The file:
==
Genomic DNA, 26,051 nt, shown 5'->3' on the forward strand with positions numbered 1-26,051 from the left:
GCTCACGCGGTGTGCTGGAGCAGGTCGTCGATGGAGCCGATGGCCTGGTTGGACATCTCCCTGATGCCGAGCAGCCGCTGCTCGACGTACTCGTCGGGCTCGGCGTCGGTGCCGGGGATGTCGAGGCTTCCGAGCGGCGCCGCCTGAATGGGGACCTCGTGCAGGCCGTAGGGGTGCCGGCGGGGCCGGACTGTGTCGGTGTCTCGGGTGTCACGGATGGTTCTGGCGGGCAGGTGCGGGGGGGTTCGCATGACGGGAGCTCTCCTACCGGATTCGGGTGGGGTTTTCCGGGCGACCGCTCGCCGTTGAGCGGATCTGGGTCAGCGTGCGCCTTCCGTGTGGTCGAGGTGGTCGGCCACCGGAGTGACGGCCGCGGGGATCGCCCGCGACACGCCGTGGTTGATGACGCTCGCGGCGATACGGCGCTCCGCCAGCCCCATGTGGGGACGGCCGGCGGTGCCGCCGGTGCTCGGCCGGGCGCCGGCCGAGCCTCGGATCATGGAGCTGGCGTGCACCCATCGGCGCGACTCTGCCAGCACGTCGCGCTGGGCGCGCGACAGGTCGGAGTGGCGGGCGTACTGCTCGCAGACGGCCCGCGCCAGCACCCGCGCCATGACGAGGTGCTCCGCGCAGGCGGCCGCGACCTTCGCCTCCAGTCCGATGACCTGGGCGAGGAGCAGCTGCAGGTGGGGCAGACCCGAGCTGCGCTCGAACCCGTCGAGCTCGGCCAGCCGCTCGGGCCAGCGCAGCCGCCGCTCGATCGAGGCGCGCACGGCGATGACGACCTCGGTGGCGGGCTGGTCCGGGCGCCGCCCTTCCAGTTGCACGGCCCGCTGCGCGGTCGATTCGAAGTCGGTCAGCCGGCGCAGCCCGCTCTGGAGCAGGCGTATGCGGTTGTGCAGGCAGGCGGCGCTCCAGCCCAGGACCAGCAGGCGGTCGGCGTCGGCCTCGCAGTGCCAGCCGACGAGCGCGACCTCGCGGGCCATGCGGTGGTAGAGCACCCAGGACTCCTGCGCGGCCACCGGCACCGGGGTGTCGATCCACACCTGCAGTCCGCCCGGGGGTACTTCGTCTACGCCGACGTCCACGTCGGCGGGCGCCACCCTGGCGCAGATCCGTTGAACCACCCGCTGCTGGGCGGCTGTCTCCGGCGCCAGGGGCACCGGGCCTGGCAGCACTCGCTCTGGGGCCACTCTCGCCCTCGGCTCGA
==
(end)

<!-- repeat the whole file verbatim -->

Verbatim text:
Genomic DNA, 26,051 nt, shown 5'->3' on the forward strand with positions numbered 1-26,051 from the left:
GCTCACGCGGTGTGCTGGAGCAGGTCGTCGATGGAGCCGATGGCCTGGTTGGACATCTCCCTGATGCCGAGCAGCCGCTGCTCGACGTACTCGTCGGGCTCGGCGTCGGTGCCGGGGATGTCGAGGCTTCCGAGCGGCGCCGCCTGAATGGGGACCTCGTGCAGGCCGTAGGGGTGCCGGCGGGGCCGGACTGTGTCGGTGTCTCGGGTGTCACGGATGGTTCTGGCGGGCAGGTGCGGGGGGGTTCGCATGACGGGAGCTCTCCTACCGGATTCGGGTGGGGTTTTCCGGGCGACCGCTCGCCGTTGAGCGGATCTGGGTCAGCGTGCGCCTTCCGTGTGGTCGAGGTGGTCGGCCACCGGAGTGACGGCCGCGGGGATCGCCCGCGACACGCCGTGGTTGATGACGCTCGCGGCGATACGGCGCTCCGCCAGCCCCATGTGGGGACGGCCGGCGGTGCCGCCGGTGCTCGGCCGGGCGCCGGCCGAGCCTCGGATCATGGAGCTGGCGTGCACCCATCGGCGCGACTCTGCCAGCACGTCGCGCTGGGCGCGCGACAGGTCGGAGTGGCGGGCGTACTGCTCGCAGACGGCCCGCGCCAGCACCCGCGCCATGACGAGGTGCTCCGCGCAGGCGGCCGCGACCTTCGCCTCCAGTCCGATGACCTGGGCGAGGAGCAGCTGCAGGTGGGGCAGACCCGAGCTGCGCTCGAACCCGTCGAGCTCGGCCAGCCGCTCGGGCCAGCGCAGCCGCCGCTCGATCGAGGCGCGCACGGCGATGACGACCTCGGTGGCGGGCTGGTCCGGGCGCCGCCCTTCCAGTTGCACGGCCCGCTGCGCGGTCGATTCGAAGTCGGTCAGCCGGCGCAGCCCGCTCTGGAGCAGGCGTATGCGGTTGTGCAGGCAGGCGGCGCTCCAGCCCAGGACCAGCAGGCGGTCGGCGTCGGCCTCGCAGTGCCAGCCGACGAGCGCGACCTCGCGGGCCATGCGGTGGTAGAGCACCCAGGACTCCTGCGCGGCCACCGGCACCGGGGTGTCGATCCACACCTGCAGTCCGCCCGGGGGTACTTCGTCTACGCCGACGTCCACGTCGGCGGGCGCCACCCTGGCGCAGATCCGTTGAACCACCCGCTGCTGGGCGGCTGTCTCCGGCGCCAGGGGCACCGGGCCTGGCAGCACTCGCTCTGGGGCCACTCTCGCCCTCGGCTCGA